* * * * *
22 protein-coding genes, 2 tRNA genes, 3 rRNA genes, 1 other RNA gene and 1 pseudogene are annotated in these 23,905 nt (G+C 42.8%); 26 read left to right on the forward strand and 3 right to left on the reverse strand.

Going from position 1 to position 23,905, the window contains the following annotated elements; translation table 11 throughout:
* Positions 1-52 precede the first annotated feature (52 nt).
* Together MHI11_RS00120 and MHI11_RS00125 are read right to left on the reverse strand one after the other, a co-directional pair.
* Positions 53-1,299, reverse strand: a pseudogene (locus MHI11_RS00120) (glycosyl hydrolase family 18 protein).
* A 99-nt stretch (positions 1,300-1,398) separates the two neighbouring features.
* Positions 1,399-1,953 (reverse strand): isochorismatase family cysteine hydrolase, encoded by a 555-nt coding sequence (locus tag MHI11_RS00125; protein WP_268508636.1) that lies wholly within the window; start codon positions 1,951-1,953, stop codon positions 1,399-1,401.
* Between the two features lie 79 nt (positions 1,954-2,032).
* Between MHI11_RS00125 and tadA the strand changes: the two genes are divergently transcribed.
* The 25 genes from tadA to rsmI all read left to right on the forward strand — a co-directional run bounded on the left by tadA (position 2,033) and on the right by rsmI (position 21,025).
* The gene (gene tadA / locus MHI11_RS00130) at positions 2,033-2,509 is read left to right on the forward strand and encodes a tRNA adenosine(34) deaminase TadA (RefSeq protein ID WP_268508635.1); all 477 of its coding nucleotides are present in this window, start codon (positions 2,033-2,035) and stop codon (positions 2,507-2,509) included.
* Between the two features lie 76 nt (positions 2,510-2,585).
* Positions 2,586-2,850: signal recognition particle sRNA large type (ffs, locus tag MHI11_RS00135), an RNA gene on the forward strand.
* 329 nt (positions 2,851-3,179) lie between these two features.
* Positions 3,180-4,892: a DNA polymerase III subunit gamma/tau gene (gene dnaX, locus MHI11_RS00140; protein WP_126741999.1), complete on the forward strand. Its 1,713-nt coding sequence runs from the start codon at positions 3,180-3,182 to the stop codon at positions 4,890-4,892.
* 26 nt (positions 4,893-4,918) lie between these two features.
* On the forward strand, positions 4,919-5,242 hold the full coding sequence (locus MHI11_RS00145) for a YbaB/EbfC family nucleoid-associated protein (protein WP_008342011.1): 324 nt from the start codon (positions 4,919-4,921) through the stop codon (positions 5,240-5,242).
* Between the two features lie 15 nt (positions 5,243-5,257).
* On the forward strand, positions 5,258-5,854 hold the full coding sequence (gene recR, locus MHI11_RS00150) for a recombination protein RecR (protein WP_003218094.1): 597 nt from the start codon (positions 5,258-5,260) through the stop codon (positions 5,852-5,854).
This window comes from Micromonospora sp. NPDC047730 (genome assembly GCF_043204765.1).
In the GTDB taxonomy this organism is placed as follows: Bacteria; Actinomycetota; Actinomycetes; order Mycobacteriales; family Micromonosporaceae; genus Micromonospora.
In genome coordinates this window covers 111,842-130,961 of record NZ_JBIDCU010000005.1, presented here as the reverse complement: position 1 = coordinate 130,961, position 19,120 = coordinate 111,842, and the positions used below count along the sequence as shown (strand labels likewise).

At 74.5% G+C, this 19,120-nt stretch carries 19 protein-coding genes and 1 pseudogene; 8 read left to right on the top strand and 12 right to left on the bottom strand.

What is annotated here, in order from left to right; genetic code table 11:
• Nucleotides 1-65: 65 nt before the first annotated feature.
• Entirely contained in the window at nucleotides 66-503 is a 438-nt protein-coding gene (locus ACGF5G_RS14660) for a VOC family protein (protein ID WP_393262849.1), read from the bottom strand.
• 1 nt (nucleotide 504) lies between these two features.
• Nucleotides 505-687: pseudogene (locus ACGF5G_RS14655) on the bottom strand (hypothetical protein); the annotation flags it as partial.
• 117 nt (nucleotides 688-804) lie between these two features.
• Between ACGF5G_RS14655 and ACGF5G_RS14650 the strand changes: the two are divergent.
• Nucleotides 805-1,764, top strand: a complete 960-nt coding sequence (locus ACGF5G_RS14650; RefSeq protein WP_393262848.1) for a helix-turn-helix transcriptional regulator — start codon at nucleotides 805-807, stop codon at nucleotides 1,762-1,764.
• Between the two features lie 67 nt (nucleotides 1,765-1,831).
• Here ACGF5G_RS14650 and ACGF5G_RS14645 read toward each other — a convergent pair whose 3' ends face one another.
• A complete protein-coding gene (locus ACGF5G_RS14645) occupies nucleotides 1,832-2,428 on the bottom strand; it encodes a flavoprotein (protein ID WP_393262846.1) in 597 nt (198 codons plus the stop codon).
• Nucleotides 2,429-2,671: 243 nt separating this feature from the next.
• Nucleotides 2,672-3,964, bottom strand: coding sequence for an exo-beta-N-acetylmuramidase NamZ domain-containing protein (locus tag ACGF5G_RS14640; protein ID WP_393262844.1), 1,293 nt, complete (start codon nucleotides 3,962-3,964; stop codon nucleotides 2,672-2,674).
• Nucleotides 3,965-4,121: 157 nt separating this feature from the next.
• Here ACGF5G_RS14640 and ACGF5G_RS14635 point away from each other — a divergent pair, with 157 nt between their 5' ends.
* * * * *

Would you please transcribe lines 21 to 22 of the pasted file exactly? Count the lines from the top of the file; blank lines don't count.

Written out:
In the GTDB taxonomy this organism is placed as follows: Bacteria; Actinomycetota; Actinomycetes; order Mycobacteriales; family Micromonosporaceae; genus Micromonospora.
In genome coordinates this window covers 111,842-130,961 of record NZ_JBIDCU010000005.1, presented here as the reverse complement: position 1 = coordinate 130,961, position 19,120 = coordinate 111,842, and the positions used below count along the sequence as shown (strand labels likewise).